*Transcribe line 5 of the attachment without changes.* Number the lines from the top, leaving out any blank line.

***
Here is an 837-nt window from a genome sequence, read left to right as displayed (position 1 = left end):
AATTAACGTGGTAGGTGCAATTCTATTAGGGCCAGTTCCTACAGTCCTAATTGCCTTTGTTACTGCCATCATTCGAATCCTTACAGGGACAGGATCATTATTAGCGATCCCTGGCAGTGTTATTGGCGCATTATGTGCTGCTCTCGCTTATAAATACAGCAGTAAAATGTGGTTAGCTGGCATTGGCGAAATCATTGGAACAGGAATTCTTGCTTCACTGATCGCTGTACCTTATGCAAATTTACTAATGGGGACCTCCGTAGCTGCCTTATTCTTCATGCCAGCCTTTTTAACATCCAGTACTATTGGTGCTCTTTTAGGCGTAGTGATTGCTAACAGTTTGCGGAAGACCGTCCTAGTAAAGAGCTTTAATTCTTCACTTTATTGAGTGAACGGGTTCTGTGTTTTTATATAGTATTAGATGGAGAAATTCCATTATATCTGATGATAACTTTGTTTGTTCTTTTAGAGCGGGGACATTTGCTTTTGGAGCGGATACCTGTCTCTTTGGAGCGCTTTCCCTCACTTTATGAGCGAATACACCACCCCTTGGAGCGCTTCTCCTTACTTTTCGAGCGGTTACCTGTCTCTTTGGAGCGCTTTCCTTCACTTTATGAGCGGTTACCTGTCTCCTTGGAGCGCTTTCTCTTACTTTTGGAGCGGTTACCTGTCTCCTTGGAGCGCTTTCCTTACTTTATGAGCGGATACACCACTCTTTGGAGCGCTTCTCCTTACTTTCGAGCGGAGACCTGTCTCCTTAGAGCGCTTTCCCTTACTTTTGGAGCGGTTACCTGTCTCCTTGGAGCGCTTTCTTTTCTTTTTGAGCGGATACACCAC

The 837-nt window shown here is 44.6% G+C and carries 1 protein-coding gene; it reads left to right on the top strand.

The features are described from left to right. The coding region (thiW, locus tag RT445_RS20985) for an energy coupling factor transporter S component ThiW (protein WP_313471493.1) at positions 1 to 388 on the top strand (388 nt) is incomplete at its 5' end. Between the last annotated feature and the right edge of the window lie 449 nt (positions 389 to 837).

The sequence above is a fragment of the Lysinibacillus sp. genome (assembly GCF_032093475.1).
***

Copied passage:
The sequence above is a fragment of the Lysinibacillus sp. genome (assembly GCF_032093475.1).